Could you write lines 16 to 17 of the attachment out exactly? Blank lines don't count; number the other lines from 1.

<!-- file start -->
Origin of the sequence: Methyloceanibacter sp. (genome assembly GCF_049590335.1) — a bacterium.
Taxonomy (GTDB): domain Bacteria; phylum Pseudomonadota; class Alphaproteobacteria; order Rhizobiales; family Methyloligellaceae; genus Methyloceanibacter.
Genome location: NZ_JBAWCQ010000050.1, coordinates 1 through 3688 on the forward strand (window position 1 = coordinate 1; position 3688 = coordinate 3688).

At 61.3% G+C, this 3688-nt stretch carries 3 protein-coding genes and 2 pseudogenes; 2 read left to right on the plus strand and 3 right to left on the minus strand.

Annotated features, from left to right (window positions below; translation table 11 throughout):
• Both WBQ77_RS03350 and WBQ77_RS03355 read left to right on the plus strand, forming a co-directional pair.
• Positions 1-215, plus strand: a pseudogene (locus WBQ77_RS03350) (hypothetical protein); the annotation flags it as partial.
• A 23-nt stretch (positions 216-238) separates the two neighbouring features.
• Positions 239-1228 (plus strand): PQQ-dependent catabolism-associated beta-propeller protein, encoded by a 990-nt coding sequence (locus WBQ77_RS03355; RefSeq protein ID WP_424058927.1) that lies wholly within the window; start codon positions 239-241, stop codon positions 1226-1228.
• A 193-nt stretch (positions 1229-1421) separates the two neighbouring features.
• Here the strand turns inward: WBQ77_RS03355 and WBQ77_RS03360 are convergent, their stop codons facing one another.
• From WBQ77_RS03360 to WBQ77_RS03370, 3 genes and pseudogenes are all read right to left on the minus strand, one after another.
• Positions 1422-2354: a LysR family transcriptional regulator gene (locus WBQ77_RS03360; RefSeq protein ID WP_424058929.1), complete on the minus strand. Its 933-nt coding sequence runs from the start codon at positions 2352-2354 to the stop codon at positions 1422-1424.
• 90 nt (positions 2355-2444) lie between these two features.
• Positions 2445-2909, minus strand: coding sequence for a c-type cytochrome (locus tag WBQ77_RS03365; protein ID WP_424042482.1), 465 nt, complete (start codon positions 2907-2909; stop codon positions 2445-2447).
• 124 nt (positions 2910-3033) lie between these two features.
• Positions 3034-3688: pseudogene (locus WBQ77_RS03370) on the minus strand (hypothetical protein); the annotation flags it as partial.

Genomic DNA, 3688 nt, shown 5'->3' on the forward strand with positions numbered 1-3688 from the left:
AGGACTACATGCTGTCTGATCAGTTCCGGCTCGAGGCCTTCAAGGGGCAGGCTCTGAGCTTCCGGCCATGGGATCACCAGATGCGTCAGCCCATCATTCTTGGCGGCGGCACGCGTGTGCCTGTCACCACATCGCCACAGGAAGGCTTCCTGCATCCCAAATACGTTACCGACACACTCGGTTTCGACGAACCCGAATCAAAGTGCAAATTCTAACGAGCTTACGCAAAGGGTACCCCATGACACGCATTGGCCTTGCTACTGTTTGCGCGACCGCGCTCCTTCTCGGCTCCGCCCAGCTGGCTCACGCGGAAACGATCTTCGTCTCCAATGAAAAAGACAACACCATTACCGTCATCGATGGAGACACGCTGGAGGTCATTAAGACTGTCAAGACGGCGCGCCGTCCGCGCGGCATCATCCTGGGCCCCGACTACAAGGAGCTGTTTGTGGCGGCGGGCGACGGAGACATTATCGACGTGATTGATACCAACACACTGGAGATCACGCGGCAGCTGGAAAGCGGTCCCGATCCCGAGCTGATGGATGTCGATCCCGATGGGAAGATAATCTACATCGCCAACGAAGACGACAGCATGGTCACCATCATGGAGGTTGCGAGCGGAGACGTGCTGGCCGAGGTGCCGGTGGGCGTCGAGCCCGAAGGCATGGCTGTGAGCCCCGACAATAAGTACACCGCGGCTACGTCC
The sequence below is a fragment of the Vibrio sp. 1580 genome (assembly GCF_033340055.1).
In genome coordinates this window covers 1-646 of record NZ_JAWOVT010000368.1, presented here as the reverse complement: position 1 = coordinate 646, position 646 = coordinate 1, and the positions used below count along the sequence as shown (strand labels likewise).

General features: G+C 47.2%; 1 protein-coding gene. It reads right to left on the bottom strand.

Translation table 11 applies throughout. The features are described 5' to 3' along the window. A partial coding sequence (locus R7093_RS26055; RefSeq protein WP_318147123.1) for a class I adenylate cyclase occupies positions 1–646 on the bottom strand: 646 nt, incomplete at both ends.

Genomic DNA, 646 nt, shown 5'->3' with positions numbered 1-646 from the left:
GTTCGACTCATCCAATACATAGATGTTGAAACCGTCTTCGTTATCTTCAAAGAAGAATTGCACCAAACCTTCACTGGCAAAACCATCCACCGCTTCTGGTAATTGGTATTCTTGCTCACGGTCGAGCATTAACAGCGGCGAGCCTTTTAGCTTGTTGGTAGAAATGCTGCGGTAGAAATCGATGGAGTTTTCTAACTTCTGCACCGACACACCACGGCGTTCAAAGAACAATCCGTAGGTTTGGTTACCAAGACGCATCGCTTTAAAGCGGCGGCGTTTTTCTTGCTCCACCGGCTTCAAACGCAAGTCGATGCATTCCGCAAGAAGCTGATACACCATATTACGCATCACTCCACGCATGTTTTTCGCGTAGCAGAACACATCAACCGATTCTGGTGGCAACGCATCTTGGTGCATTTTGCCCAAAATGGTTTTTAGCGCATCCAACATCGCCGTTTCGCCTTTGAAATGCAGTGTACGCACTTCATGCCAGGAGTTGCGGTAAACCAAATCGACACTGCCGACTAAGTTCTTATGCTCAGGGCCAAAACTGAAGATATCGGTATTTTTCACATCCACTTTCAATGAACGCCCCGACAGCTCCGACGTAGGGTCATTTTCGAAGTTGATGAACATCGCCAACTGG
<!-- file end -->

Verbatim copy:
• 124 nt (positions 2910-3033) lie between these two features.
• Positions 3034-3688: pseudogene (locus WBQ77_RS03370) on the minus strand (hypothetical protein); the annotation flags it as partial.